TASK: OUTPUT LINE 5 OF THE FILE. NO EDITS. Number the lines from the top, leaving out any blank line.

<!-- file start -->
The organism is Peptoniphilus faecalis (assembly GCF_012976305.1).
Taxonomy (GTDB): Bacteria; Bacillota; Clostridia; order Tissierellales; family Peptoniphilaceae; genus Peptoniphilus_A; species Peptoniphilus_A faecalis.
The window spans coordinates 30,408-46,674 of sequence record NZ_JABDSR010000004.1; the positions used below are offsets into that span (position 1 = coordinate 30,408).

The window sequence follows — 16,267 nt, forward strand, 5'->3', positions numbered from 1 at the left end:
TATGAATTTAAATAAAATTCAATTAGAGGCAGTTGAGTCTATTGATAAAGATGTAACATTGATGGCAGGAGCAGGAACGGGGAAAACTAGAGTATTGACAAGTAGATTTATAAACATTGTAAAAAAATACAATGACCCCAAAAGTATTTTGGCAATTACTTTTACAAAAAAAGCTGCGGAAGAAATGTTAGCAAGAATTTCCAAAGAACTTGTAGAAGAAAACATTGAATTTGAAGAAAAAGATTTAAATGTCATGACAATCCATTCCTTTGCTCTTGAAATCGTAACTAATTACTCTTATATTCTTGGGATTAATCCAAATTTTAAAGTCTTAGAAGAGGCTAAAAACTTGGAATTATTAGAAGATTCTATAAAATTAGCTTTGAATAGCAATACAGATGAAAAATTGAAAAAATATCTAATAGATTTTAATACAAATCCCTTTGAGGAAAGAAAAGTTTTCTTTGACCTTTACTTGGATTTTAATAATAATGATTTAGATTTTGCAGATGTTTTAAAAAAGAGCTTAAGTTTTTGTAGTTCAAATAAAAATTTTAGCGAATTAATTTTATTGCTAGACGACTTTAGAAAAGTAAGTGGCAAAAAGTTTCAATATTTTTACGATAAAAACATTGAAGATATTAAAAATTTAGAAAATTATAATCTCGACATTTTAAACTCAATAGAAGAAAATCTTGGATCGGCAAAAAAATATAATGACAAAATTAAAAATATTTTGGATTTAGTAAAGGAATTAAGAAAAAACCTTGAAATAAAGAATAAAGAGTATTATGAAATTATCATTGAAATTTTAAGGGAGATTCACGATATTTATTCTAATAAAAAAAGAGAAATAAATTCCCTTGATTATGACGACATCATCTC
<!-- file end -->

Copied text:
TATGAATTTAAATAAAATTCAATTAGAGGCAGTTGAGTCTATTGATAAAGATGTAACATTGATGGCAGGAGCAGGAACGGGGAAAACTAGAGTATTGACAAGTAGATTTATAAACATTGTAAAAAAATACAATGACCCCAAAAGTATTTTGGCAATTACTTTTACAAAAAAAGCTGCGGAAGAAATGTTAGCAAGAATTTCCAAAGAACTTGTAGAAGAAAACATTGAATTTGAAGAAAAAGATTTAAATGTCATGACAATCCATTCCTTTGCTCTTGAAATCGTAACTAATTACTCTTATATTCTTGGGATTAATCCAAATTTTAAAGTCTTAGAAGAGGCTAAAAACTTGGAATTATTAGAAGATTCTATAAAATTAGCTTTGAATAGCAATACAGATGAAAAATTGAAAAAATATCTAATAGATTTTAATACAAATCCCTTTGAGGAAAGAAAAGTTTTCTTTGACCTTTACTTGGATTTTAATAATAATGATTTAGATTTTGCAGATGTTTTAAAAAAGAGCTTAAGTTTTTGTAGTTCAAATAAAAATTTTAGCGAATTAATTTTATTGCTAGACGACTTTAGAAAAGTAAGTGGCAAAAAGTTTCAATATTTTTACGATAAAAACATTGAAGATATTAAAAATTTAGAAAATTATAATCTCGACATTTTAAACTCAATAGAAGAAAATCTTGGATCGGCAAAAAAATATAATGACAAAATTAAAAATATTTTGGATTTAGTAAAGGAATTAAGAAAAAACCTTGAAATAAAGAATAAAGAGTATTATGAAATTATCATTGAAATTTTAAGGGAGATTCACGATATTTATTCTAATAAAAAAAGAGAAATAAATTCCCTTGATTATGACGACATCATCTC